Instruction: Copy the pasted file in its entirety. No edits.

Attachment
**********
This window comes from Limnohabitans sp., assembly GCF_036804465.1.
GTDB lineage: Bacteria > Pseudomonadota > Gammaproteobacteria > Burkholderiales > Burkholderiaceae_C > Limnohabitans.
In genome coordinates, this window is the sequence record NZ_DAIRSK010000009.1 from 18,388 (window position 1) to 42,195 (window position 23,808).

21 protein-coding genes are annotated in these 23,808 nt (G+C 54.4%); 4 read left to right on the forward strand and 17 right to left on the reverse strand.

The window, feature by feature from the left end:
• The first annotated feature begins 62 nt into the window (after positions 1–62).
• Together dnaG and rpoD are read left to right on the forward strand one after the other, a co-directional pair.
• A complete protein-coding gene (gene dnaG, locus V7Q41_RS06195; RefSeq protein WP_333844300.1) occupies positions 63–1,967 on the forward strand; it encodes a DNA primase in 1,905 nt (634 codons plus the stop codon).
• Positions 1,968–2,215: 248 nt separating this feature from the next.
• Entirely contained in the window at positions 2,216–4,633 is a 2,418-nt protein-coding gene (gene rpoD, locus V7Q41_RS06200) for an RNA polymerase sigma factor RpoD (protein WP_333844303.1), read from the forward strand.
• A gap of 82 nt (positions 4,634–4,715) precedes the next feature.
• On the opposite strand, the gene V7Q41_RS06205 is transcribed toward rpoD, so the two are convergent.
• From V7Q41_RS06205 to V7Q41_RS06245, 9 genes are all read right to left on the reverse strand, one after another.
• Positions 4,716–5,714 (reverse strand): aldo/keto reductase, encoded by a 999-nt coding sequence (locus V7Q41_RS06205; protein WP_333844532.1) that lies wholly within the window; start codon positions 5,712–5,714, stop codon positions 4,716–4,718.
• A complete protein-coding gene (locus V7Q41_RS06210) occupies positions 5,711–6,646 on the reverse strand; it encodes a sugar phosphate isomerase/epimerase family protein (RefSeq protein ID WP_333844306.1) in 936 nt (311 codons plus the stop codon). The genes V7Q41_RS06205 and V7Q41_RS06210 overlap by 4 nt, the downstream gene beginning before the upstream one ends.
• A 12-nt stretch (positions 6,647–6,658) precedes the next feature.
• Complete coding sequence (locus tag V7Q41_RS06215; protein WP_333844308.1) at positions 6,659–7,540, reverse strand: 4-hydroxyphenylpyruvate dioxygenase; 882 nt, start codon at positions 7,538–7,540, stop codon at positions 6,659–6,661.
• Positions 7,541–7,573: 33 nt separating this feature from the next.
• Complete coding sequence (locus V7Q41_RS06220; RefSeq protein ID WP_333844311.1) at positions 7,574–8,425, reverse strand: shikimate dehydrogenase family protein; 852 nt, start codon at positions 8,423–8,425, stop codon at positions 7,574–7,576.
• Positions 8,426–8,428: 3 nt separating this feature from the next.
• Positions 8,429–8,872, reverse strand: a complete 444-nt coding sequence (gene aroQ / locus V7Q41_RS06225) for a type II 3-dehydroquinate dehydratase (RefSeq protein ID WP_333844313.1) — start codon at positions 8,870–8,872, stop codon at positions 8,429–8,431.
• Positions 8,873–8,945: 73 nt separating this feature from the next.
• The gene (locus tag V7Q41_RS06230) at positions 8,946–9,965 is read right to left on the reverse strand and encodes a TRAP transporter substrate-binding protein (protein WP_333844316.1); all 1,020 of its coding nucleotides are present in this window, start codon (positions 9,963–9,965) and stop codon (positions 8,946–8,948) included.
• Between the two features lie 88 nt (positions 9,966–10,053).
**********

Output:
This window comes from Limnohabitans sp., assembly GCF_036804465.1.
GTDB lineage: Bacteria > Pseudomonadota > Gammaproteobacteria > Burkholderiales > Burkholderiaceae_C > Limnohabitans.
In genome coordinates, this window is the sequence record NZ_DAIRSK010000009.1 from 18,388 (window position 1) to 42,195 (window position 23,808).

21 protein-coding genes are annotated in these 23,808 nt (G+C 54.4%); 4 read left to right on the forward strand and 17 right to left on the reverse strand.

The window, feature by feature from the left end:
• The first annotated feature begins 62 nt into the window (after positions 1–62).
• Together dnaG and rpoD are read left to right on the forward strand one after the other, a co-directional pair.
• A complete protein-coding gene (gene dnaG, locus V7Q41_RS06195; RefSeq protein WP_333844300.1) occupies positions 63–1,967 on the forward strand; it encodes a DNA primase in 1,905 nt (634 codons plus the stop codon).
• Positions 1,968–2,215: 248 nt separating this feature from the next.
• Entirely contained in the window at positions 2,216–4,633 is a 2,418-nt protein-coding gene (gene rpoD, locus V7Q41_RS06200) for an RNA polymerase sigma factor RpoD (protein WP_333844303.1), read from the forward strand.
• A gap of 82 nt (positions 4,634–4,715) precedes the next feature.
• On the opposite strand, the gene V7Q41_RS06205 is transcribed toward rpoD, so the two are convergent.
• From V7Q41_RS06205 to V7Q41_RS06245, 9 genes are all read right to left on the reverse strand, one after another.
• Positions 4,716–5,714 (reverse strand): aldo/keto reductase, encoded by a 999-nt coding sequence (locus V7Q41_RS06205; protein WP_333844532.1) that lies wholly within the window; start codon positions 5,712–5,714, stop codon positions 4,716–4,718.
• A complete protein-coding gene (locus V7Q41_RS06210) occupies positions 5,711–6,646 on the reverse strand; it encodes a sugar phosphate isomerase/epimerase family protein (RefSeq protein ID WP_333844306.1) in 936 nt (311 codons plus the stop codon). The genes V7Q41_RS06205 and V7Q41_RS06210 overlap by 4 nt, the downstream gene beginning before the upstream one ends.
• A 12-nt stretch (positions 6,647–6,658) precedes the next feature.
• Complete coding sequence (locus tag V7Q41_RS06215; protein WP_333844308.1) at positions 6,659–7,540, reverse strand: 4-hydroxyphenylpyruvate dioxygenase; 882 nt, start codon at positions 7,538–7,540, stop codon at positions 6,659–6,661.
• Positions 7,541–7,573: 33 nt separating this feature from the next.
• Complete coding sequence (locus V7Q41_RS06220; RefSeq protein ID WP_333844311.1) at positions 7,574–8,425, reverse strand: shikimate dehydrogenase family protein; 852 nt, start codon at positions 8,423–8,425, stop codon at positions 7,574–7,576.
• Positions 8,426–8,428: 3 nt separating this feature from the next.
• Positions 8,429–8,872, reverse strand: a complete 444-nt coding sequence (gene aroQ / locus V7Q41_RS06225) for a type II 3-dehydroquinate dehydratase (RefSeq protein ID WP_333844313.1) — start codon at positions 8,870–8,872, stop codon at positions 8,429–8,431.
• Positions 8,873–8,945: 73 nt separating this feature from the next.
• The gene (locus tag V7Q41_RS06230) at positions 8,946–9,965 is read right to left on the reverse strand and encodes a TRAP transporter substrate-binding protein (protein WP_333844316.1); all 1,020 of its coding nucleotides are present in this window, start codon (positions 9,963–9,965) and stop codon (positions 8,946–8,948) included.
• Between the two features lie 88 nt (positions 9,966–10,053).